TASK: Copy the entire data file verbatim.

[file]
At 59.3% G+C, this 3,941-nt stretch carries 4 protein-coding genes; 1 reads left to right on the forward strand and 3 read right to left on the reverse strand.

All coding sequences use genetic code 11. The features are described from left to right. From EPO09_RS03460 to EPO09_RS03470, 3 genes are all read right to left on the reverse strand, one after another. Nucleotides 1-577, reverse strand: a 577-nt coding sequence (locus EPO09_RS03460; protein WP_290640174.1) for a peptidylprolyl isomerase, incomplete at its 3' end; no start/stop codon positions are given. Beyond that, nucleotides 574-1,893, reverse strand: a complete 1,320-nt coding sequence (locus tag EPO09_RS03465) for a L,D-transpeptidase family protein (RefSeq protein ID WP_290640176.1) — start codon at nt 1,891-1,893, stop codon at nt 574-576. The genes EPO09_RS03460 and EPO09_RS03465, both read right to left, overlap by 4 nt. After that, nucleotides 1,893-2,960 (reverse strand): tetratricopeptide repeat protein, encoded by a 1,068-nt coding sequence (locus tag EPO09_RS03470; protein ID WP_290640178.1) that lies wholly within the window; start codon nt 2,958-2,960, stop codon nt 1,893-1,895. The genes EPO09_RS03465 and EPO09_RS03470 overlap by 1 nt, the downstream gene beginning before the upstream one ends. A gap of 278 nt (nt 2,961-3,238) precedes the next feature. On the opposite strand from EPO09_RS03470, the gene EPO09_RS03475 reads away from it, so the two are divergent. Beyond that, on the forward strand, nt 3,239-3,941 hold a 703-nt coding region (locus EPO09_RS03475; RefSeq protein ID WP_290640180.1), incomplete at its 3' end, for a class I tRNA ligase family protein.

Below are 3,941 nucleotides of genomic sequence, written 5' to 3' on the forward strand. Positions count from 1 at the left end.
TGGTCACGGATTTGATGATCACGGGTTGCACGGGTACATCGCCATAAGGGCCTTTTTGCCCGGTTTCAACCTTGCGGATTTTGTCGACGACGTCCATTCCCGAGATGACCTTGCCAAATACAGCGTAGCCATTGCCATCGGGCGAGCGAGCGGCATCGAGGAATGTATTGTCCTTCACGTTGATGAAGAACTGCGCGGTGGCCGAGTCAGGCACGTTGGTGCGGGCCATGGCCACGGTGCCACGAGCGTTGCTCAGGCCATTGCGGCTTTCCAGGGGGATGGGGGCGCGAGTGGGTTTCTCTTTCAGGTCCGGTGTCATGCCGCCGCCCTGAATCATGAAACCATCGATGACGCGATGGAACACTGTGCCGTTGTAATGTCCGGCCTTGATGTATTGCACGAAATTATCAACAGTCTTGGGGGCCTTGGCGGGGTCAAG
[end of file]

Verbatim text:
At 59.3% G+C, this 3,941-nt stretch carries 4 protein-coding genes; 1 reads left to right on the forward strand and 3 read right to left on the reverse strand.

All coding sequences use genetic code 11. The features are described from left to right. From EPO09_RS03460 to EPO09_RS03470, 3 genes are all read right to left on the reverse strand, one after another. Nucleotides 1-577, reverse strand: a 577-nt coding sequence (locus EPO09_RS03460; protein WP_290640174.1) for a peptidylprolyl isomerase, incomplete at its 3' end; no start/stop codon positions are given. Beyond that, nucleotides 574-1,893, reverse strand: a complete 1,320-nt coding sequence (locus tag EPO09_RS03465) for a L,D-transpeptidase family protein (RefSeq protein ID WP_290640176.1) — start codon at nt 1,891-1,893, stop codon at nt 574-576. The genes EPO09_RS03460 and EPO09_RS03465, both read right to left, overlap by 4 nt. After that, nucleotides 1,893-2,960 (reverse strand): tetratricopeptide repeat protein, encoded by a 1,068-nt coding sequence (locus tag EPO09_RS03470; protein ID WP_290640178.1) that lies wholly within the window; start codon nt 2,958-2,960, stop codon nt 1,893-1,895. The genes EPO09_RS03465 and EPO09_RS03470 overlap by 1 nt, the downstream gene beginning before the upstream one ends. A gap of 278 nt (nt 2,961-3,238) precedes the next feature. On the opposite strand from EPO09_RS03470, the gene EPO09_RS03475 reads away from it, so the two are divergent. Beyond that, on the forward strand, nt 3,239-3,941 hold a 703-nt coding region (locus EPO09_RS03475; RefSeq protein ID WP_290640180.1), incomplete at its 3' end, for a class I tRNA ligase family protein.

Below are 3,941 nucleotides of genomic sequence, written 5' to 3' on the forward strand. Positions count from 1 at the left end.
TGGTCACGGATTTGATGATCACGGGTTGCACGGGTACATCGCCATAAGGGCCTTTTTGCCCGGTTTCAACCTTGCGGATTTTGTCGACGACGTCCATTCCCGAGATGACCTTGCCAAATACAGCGTAGCCATTGCCATCGGGCGAGCGAGCGGCATCGAGGAATGTATTGTCCTTCACGTTGATGAAGAACTGCGCGGTGGCCGAGTCAGGCACGTTGGTGCGGGCCATGGCCACGGTGCCACGAGCGTTGCTCAGGCCATTGCGGCTTTCCAGGGGGATGGGGGCGCGAGTGGGTTTCTCTTTCAGGTCCGGTGTCATGCCGCCGCCCTGAATCATGAAACCATCGATGACGCGATGGAACACTGTGCCGTTGTAATGTCCGGCCTTGATGTATTGCACGAAATTATCAACAGTCTTGGGGGCCTTGGCGGGGTCAAG